Art critic Paul Downham, editor in chief of North West End, puts NK Theatre Arts “A Night on the West End” centre stage with a top performance of musical theatre.
My last visit to NK Theatre Arts was way back in April last year to see their sensational production of Jesus Christ Superstar. Sadly, until tonight my diary has clashed with their subsequent t productions, however tonight I returned to see this talented group present “A Night on The West End”. If you love musical theatre, then this was the show for you.
The evening opened with a superb company number, “This is What We Want” from their next musical production, Made in Dagenham which plays from the 30th March to 1st April and is directed by Hannah Gorst. It was clear from the first note sung that tonight was going to be special, and also that Made in Dagenham would be equally as special.
Following the first number it was time for 13 solo performances of songs from a wide range of musicals, some very well known and to my delight some not so well. Very often when you go to see shows such as this they are packed full of very famous songs, which is OK, however to see a group do something slightly different is always a joy. The section was directed by Louise Shufflebotham.
Of the 13 numbers performed I would be here all day if I mentioned each one in turn, so instead a few which caught my attention included Jenni Wallis performing “My Child Will Forgive Me” from Parade, Jill Ratcliffe singing “Heaven Help My Heart” from Chess and “Life I Never Led” from Sister Act sung by Jade Wilbraham. Heather Schofield complete with 2 phones in hand sang “We’re OK” from RENT with a huge amount of confidence. “Ghost”, got two of its songs performed, and for me personally they were the best two of the first half. Louise Shufflebotham and Ben Taylor were perfectly matched as they performed “Here Right Now” and Nickie Simms sang “With You” better than I have ever heard sang outside of the professional show, simply sensational.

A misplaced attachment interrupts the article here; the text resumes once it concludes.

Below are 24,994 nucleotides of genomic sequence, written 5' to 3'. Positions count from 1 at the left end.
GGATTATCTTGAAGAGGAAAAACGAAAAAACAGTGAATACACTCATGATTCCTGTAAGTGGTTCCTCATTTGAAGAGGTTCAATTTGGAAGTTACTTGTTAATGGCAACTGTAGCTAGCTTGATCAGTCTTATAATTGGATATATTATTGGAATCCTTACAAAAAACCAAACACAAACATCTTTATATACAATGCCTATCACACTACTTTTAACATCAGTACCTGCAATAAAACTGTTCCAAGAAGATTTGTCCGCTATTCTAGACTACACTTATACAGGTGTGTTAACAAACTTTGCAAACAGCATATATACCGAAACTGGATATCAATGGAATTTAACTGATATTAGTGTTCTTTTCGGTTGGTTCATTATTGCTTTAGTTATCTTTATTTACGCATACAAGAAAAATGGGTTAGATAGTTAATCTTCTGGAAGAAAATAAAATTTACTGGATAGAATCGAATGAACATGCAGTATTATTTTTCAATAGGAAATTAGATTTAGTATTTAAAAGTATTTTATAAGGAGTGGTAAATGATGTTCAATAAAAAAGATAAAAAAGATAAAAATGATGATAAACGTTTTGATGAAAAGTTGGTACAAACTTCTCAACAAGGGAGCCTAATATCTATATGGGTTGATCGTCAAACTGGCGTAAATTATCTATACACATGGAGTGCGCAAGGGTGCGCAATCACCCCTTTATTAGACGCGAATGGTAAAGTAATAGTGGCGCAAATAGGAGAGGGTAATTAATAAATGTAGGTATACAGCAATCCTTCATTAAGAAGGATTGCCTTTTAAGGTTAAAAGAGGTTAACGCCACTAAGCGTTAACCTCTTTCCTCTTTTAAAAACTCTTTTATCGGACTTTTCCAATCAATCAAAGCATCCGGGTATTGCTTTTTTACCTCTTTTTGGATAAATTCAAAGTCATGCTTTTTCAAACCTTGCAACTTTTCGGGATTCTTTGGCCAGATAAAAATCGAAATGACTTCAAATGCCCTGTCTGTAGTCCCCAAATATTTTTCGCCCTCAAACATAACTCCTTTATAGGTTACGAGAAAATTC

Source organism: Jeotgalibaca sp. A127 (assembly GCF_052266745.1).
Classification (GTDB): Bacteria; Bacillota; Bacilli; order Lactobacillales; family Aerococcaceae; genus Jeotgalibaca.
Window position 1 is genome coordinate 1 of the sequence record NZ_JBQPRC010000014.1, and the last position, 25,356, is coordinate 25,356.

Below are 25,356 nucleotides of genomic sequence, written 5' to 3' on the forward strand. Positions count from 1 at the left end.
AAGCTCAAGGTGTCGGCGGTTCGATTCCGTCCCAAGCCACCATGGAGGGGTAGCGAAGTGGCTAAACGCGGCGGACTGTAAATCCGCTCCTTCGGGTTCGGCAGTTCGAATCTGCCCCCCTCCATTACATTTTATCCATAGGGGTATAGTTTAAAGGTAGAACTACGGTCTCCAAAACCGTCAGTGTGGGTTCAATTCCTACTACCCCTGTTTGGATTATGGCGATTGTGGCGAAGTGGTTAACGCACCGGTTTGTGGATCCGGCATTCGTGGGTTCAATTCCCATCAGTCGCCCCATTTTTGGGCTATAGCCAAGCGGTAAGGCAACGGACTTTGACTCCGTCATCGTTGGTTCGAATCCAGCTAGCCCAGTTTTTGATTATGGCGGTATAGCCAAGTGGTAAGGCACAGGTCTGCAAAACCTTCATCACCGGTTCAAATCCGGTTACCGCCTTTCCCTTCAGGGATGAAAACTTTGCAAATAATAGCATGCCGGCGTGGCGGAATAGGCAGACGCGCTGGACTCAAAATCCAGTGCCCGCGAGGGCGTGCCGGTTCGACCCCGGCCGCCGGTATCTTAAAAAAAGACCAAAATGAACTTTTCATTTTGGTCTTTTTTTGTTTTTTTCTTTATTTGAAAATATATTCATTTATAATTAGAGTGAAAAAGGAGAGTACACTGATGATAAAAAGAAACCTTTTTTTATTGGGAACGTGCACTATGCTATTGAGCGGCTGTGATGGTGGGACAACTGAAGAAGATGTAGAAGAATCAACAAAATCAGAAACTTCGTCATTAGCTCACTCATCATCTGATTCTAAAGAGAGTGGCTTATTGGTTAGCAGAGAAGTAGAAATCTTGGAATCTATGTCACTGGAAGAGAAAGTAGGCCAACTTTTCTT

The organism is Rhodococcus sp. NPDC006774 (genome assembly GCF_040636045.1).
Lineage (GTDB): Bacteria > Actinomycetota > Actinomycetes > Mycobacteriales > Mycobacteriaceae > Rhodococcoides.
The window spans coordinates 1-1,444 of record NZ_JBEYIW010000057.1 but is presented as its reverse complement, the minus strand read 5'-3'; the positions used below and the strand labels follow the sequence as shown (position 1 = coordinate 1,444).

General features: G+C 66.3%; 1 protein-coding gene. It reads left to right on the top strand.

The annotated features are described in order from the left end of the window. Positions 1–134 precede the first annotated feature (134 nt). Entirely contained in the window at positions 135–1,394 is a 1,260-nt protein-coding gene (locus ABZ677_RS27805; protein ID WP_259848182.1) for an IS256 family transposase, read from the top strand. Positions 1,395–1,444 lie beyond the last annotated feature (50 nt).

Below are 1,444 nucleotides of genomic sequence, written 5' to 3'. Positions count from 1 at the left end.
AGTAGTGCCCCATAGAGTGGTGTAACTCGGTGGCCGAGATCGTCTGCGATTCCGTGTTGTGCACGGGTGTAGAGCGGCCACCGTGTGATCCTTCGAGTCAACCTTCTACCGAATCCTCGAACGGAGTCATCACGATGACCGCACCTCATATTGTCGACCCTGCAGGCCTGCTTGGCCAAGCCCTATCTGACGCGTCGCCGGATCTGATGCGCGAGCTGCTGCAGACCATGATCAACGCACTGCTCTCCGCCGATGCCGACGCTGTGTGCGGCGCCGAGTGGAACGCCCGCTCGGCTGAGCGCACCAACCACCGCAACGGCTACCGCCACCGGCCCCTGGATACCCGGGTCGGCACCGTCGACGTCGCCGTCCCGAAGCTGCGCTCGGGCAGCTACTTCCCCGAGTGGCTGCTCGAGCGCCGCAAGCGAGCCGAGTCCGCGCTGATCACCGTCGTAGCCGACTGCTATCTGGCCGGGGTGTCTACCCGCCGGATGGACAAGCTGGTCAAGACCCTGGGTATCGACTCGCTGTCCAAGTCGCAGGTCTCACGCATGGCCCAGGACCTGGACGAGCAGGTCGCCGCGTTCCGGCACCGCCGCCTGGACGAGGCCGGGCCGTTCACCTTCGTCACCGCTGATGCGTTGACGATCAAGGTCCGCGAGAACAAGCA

An extract from Blood Brothers closed the first half, a musical taster ahead of the group’s performance of the play version next month. I enjoyed how the scenes were acted out here instead of just singing the songs into a microphone, a nice touch.
The second half of this evening’s entertainment consisted of extracts from two musicals which are both in my top 10 musicals of all time. First up was Chicago and what a stunning job they made of it under the direction of Charlotte Lavelle. Everything about this section was both very well thought out and exceptionally performed. Helena Frances Smith led the ensemble in the role of Velma Kelly and commanded the stage from the moment she took to it.
The second show to be featured was Miss Saigon, here Heather Schofield and Ben Taylor shone as Kim and Chris respectively. Their chemistry was so believable and both had superb voices. “Bui Doi” was confidently delivered following a video sequence depicting the suffering endured by those caught up in the Vietnam War.
Closing the show and marking the 21st anniversary of the passing of Jonathan Larson the entire company performed “Seasons of Love” from Rent. I couldn’t think of a more fitting way to end an evening of musical theatre.
Paul Downham, editor in chief of North West End, reviews both professional and amateur productions